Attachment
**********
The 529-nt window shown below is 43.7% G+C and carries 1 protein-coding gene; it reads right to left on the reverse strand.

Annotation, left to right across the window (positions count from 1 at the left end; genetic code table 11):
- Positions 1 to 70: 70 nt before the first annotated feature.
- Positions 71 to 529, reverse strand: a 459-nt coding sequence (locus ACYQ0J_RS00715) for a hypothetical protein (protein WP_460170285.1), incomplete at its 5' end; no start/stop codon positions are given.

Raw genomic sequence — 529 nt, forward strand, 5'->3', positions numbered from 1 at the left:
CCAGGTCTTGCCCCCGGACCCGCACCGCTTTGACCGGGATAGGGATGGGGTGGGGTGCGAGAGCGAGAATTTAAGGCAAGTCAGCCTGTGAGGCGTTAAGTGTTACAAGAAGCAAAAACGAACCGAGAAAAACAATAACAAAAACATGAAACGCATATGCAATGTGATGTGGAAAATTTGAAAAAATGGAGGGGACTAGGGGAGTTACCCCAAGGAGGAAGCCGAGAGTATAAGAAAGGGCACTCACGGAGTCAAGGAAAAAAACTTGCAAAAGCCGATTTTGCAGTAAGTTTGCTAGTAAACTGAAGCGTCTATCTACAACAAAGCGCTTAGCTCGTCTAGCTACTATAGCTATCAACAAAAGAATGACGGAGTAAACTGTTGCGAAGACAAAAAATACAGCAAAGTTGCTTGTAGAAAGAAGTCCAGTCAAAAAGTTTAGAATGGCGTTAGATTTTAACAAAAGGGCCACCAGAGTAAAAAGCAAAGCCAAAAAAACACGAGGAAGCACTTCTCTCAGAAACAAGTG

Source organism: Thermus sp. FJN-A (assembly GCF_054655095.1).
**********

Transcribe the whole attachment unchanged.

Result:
The 529-nt window shown below is 43.7% G+C and carries 1 protein-coding gene; it reads right to left on the reverse strand.

Annotation, left to right across the window (positions count from 1 at the left end; genetic code table 11):
- Positions 1 to 70: 70 nt before the first annotated feature.
- Positions 71 to 529, reverse strand: a 459-nt coding sequence (locus ACYQ0J_RS00715) for a hypothetical protein (protein WP_460170285.1), incomplete at its 5' end; no start/stop codon positions are given.

Raw genomic sequence — 529 nt, forward strand, 5'->3', positions numbered from 1 at the left:
CCAGGTCTTGCCCCCGGACCCGCACCGCTTTGACCGGGATAGGGATGGGGTGGGGTGCGAGAGCGAGAATTTAAGGCAAGTCAGCCTGTGAGGCGTTAAGTGTTACAAGAAGCAAAAACGAACCGAGAAAAACAATAACAAAAACATGAAACGCATATGCAATGTGATGTGGAAAATTTGAAAAAATGGAGGGGACTAGGGGAGTTACCCCAAGGAGGAAGCCGAGAGTATAAGAAAGGGCACTCACGGAGTCAAGGAAAAAAACTTGCAAAAGCCGATTTTGCAGTAAGTTTGCTAGTAAACTGAAGCGTCTATCTACAACAAAGCGCTTAGCTCGTCTAGCTACTATAGCTATCAACAAAAGAATGACGGAGTAAACTGTTGCGAAGACAAAAAATACAGCAAAGTTGCTTGTAGAAAGAAGTCCAGTCAAAAAGTTTAGAATGGCGTTAGATTTTAACAAAAGGGCCACCAGAGTAAAAAGCAAAGCCAAAAAAACACGAGGAAGCACTTCTCTCAGAAACAAGTG

Source organism: Thermus sp. FJN-A (assembly GCF_054655095.1).